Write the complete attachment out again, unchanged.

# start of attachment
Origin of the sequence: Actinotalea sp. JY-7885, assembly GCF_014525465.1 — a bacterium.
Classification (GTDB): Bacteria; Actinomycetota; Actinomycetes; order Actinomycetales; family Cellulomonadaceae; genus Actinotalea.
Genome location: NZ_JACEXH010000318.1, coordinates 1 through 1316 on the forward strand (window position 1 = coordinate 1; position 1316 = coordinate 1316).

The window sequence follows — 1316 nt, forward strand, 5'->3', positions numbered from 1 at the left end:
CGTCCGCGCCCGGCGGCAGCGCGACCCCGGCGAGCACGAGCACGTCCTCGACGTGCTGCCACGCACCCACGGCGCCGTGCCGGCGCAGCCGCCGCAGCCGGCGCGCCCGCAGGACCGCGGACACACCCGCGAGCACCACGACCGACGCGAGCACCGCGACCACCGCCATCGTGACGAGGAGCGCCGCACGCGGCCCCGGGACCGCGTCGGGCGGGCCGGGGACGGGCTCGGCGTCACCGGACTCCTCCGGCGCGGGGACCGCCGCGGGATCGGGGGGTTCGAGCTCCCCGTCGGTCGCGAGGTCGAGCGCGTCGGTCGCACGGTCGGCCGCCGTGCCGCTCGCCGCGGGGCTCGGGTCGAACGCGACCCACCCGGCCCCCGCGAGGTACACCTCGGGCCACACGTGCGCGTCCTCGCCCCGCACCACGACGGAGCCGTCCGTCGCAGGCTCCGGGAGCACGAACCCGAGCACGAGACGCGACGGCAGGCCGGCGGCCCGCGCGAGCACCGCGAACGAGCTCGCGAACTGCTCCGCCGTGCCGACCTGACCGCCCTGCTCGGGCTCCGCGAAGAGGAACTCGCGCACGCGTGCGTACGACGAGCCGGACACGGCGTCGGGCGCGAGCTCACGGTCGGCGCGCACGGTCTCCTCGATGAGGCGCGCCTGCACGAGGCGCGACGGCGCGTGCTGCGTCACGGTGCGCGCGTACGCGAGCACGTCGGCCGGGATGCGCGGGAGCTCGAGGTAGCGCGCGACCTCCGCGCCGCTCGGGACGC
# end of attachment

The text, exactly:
Origin of the sequence: Actinotalea sp. JY-7885, assembly GCF_014525465.1 — a bacterium.
Classification (GTDB): Bacteria; Actinomycetota; Actinomycetes; order Actinomycetales; family Cellulomonadaceae; genus Actinotalea.
Genome location: NZ_JACEXH010000318.1, coordinates 1 through 1316 on the forward strand (window position 1 = coordinate 1; position 1316 = coordinate 1316).

The window sequence follows — 1316 nt, forward strand, 5'->3', positions numbered from 1 at the left end:
CGTCCGCGCCCGGCGGCAGCGCGACCCCGGCGAGCACGAGCACGTCCTCGACGTGCTGCCACGCACCCACGGCGCCGTGCCGGCGCAGCCGCCGCAGCCGGCGCGCCCGCAGGACCGCGGACACACCCGCGAGCACCACGACCGACGCGAGCACCGCGACCACCGCCATCGTGACGAGGAGCGCCGCACGCGGCCCCGGGACCGCGTCGGGCGGGCCGGGGACGGGCTCGGCGTCACCGGACTCCTCCGGCGCGGGGACCGCCGCGGGATCGGGGGGTTCGAGCTCCCCGTCGGTCGCGAGGTCGAGCGCGTCGGTCGCACGGTCGGCCGCCGTGCCGCTCGCCGCGGGGCTCGGGTCGAACGCGACCCACCCGGCCCCCGCGAGGTACACCTCGGGCCACACGTGCGCGTCCTCGCCCCGCACCACGACGGAGCCGTCCGTCGCAGGCTCCGGGAGCACGAACCCGAGCACGAGACGCGACGGCAGGCCGGCGGCCCGCGCGAGCACCGCGAACGAGCTCGCGAACTGCTCCGCCGTGCCGACCTGACCGCCCTGCTCGGGCTCCGCGAAGAGGAACTCGCGCACGCGTGCGTACGACGAGCCGGACACGGCGTCGGGCGCGAGCTCACGGTCGGCGCGCACGGTCTCCTCGATGAGGCGCGCCTGCACGAGGCGCGACGGCGCGTGCTGCGTCACGGTGCGCGCGTACGCGAGCACGTCGGCCGGGATGCGCGGGAGCTCGAGGTAGCGCGCGACCTCCGCGCCGCTCGGGACGC